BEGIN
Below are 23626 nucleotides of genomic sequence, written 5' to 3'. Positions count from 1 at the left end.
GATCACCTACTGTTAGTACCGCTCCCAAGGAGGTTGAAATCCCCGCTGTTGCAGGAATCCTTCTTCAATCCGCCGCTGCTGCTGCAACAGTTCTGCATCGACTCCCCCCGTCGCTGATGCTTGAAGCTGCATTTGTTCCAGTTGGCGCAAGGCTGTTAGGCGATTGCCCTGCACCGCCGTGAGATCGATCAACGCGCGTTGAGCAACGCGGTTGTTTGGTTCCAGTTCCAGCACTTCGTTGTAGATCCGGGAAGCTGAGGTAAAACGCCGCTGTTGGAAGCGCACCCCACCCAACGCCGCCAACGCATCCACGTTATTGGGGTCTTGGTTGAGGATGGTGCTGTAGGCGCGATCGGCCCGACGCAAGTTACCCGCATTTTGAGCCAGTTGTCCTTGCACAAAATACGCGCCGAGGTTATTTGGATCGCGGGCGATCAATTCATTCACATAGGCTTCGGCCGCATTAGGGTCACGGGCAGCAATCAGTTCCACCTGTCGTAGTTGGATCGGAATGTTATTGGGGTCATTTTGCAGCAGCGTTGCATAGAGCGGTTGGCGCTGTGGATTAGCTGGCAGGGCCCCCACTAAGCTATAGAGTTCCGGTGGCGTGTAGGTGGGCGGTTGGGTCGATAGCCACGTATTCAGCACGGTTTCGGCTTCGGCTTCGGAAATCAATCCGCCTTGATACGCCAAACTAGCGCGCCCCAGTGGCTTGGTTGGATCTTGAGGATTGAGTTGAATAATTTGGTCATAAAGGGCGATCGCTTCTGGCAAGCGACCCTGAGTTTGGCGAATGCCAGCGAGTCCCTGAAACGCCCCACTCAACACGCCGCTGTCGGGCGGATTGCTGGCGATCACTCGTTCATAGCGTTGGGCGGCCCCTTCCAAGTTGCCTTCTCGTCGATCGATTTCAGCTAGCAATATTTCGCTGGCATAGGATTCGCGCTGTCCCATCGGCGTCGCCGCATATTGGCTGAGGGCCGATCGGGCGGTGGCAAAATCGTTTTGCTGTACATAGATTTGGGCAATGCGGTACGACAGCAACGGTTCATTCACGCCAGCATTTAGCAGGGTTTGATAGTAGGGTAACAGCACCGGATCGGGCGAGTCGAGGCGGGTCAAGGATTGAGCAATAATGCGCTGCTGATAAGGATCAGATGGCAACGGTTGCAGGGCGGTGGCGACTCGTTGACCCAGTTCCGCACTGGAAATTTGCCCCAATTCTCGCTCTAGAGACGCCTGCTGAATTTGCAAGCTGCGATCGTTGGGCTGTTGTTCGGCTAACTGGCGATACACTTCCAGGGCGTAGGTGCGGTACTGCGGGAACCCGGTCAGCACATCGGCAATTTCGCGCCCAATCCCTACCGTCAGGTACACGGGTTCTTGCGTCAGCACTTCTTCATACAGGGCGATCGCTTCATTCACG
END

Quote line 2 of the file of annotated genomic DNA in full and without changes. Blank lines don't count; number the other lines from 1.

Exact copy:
GATCACCTACTGTTAGTACCGCTCCCAAGGAGGTTGAAATCCCCGCTGTTGCAGGAATCCTTCTTCAATCCGCCGCTGCTGCTGCAACAGTTCTGCATCGACTCCCCCCGTCGCTGATGCTTGAAGCTGCATTTGTTCCAGTTGGCGCAAGGCTGTTAGGCGATTGCCCTGCACCGCCGTGAGATCGATCAACGCGCGTTGAGCAACGCGGTTGTTTGGTTCCAGTTCCAGCACTTCGTTGTAGATCCGGGAAGCTGAGGTAAAACGCCGCTGTTGGAAGCGCACCCCACCCAACGCCGCCAACGCATCCACGTTATTGGGGTCTTGGTTGAGGATGGTGCTGTAGGCGCGATCGGCCCGACGCAAGTTACCCGCATTTTGAGCCAGTTGTCCTTGCACAAAATACGCGCCGAGGTTATTTGGATCGCGGGCGATCAATTCATTCACATAGGCTTCGGCCGCATTAGGGTCACGGGCAGCAATCAGTTCCACCTGTCGTAGTTGGATCGGAATGTTATTGGGGTCATTTTGCAGCAGCGTTGCATAGAGCGGTTGGCGCTGTGGATTAGCTGGCAGGGCCCCCACTAAGCTATAGAGTTCCGGTGGCGTGTAGGTGGGCGGTTGGGTCGATAGCCACGTATTCAGCACGGTTTCGGCTTCGGCTTCGGAAATCAATCCGCCTTGATACGCCAAACTAGCGCGCCCCAGTGGCTTGGTTGGATCTTGAGGATTGAGTTGAATAATTTGGTCATAAAGGGCGATCGCTTCTGGCAAGCGACCCTGAGTTTGGCGAATGCCAGCGAGTCCCTGAAACGCCCCACTCAACACGCCGCTGTCGGGCGGATTGCTGGCGATCACTCGTTCATAGCGTTGGGCGGCCCCTTCCAAGTTGCCTTCTCGTCGATCGATTTCAGCTAGCAATATTTCGCTGGCATAGGATTCGCGCTGTCCCATCGGCGTCGCCGCATATTGGCTGAGGGCCGATCGGGCGGTGGCAAAATCGTTTTGCTGTACATAGATTTGGGCAATGCGGTACGACAGCAACGGTTCATTCACGCCAGCATTTAGCAGGGTTTGATAGTAGGGTAACAGCACCGGATCGGGCGAGTCGAGGCGGGTCAAGGATTGAGCAATAATGCGCTGCTGATAAGGATCAGATGGCAACGGTTGCAGGGCGGTGGCGACTCGTTGACCCAGTTCCGCACTGGAAATTTGCCCCAATTCTCGCTCTAGAGACGCCTGCTGAATTTGCAAGCTGCGATCGTTGGGCTGTTGTTCGGCTAACTGGCGATACACTTCCAGGGCGTAGGTGCGGTACTGCGGGAACCCGGTCAGCACATCGGCAATTTCGCGCCCAATCCCTACCGTCAGGTACACGGGTTCTTGCGTCAGCACTTCTTCATACAGGGCGATCGCTTCATTCACG